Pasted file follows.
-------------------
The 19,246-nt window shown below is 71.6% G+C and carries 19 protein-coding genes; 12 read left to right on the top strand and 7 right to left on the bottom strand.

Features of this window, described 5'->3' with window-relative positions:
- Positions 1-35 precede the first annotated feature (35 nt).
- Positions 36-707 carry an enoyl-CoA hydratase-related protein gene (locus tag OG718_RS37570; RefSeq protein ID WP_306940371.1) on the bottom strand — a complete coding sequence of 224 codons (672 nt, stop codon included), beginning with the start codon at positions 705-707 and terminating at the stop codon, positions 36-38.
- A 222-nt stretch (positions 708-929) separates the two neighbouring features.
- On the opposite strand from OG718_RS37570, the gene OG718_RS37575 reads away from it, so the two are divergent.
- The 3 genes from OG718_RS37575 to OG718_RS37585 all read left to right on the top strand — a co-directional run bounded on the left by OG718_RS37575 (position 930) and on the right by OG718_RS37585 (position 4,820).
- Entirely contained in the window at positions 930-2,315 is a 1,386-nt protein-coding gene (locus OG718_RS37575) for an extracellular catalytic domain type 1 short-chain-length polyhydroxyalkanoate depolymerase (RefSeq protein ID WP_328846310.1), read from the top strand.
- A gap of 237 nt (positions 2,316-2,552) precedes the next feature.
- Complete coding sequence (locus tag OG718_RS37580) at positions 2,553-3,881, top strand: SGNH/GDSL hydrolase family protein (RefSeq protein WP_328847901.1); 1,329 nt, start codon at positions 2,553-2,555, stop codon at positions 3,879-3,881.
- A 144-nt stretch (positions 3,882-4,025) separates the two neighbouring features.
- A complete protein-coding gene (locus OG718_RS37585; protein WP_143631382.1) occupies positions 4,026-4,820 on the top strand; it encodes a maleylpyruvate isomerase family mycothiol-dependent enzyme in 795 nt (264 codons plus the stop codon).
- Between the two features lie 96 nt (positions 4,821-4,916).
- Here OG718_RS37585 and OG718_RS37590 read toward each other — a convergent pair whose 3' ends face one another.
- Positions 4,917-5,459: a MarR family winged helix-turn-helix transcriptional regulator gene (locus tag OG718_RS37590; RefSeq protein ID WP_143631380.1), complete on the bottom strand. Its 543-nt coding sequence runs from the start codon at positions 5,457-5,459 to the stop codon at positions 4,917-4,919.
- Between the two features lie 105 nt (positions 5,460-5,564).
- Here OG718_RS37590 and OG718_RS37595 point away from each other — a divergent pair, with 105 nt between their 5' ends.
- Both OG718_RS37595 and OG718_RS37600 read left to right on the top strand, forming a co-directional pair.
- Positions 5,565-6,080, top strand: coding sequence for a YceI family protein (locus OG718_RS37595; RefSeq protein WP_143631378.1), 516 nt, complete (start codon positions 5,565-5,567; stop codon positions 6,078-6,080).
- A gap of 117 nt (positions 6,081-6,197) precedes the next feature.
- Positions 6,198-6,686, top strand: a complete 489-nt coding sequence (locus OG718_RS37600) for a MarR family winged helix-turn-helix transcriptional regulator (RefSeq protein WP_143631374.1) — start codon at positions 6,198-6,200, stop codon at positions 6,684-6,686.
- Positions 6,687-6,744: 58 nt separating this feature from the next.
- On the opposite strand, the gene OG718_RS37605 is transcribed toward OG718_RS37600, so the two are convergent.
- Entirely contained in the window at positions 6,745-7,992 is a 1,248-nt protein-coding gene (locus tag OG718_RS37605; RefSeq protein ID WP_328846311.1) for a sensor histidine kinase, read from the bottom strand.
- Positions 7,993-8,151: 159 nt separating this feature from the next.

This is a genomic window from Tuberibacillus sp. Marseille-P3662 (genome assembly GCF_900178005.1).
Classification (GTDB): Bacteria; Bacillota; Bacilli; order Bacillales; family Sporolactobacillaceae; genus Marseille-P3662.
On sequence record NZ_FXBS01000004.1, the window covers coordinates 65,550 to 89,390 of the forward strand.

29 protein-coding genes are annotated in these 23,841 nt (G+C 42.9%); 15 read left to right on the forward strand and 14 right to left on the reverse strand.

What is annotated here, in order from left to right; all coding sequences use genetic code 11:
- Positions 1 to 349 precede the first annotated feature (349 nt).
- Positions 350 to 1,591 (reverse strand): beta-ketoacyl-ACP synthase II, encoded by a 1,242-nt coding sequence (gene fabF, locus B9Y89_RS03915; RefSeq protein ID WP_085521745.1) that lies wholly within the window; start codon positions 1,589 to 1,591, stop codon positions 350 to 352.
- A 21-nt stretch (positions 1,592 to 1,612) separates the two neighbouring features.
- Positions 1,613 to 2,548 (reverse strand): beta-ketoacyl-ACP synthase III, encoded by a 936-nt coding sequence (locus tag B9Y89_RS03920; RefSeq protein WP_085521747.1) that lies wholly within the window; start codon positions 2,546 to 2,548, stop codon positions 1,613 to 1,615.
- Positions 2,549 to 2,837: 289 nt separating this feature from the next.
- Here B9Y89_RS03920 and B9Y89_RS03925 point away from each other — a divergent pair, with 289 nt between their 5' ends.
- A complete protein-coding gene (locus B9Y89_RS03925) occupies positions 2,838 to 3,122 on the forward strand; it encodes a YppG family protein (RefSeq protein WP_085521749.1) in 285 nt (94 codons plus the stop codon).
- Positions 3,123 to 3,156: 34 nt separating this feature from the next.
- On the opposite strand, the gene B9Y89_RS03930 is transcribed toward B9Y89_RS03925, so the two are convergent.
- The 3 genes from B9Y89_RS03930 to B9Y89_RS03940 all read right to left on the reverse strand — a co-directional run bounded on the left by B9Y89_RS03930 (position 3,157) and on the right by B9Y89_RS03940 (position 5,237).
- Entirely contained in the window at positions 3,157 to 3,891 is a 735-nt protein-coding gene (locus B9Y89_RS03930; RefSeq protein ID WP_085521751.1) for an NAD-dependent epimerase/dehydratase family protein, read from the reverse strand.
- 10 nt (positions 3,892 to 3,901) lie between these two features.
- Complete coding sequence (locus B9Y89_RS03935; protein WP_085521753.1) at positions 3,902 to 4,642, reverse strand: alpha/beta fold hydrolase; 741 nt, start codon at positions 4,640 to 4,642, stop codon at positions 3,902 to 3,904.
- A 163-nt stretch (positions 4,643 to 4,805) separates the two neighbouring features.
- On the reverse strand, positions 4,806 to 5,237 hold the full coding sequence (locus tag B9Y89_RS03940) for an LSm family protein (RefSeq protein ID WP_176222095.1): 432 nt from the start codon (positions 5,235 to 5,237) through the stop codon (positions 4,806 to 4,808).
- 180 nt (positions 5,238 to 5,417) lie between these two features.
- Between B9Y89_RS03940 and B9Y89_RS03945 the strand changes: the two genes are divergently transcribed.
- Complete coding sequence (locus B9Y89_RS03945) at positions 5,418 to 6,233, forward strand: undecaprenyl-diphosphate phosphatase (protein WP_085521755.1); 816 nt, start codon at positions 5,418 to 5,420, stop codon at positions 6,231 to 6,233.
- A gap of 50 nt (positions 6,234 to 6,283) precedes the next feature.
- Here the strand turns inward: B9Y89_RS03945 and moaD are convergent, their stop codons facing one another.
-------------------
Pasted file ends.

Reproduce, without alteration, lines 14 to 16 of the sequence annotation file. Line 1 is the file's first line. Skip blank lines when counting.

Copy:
- Here OG718_RS37585 and OG718_RS37590 read toward each other — a convergent pair whose 3' ends face one another.
- Positions 4,917-5,459: a MarR family winged helix-turn-helix transcriptional regulator gene (locus tag OG718_RS37590; RefSeq protein ID WP_143631380.1), complete on the bottom strand. Its 543-nt coding sequence runs from the start codon at positions 5,457-5,459 to the stop codon at positions 4,917-4,919.
- Between the two features lie 105 nt (positions 5,460-5,564).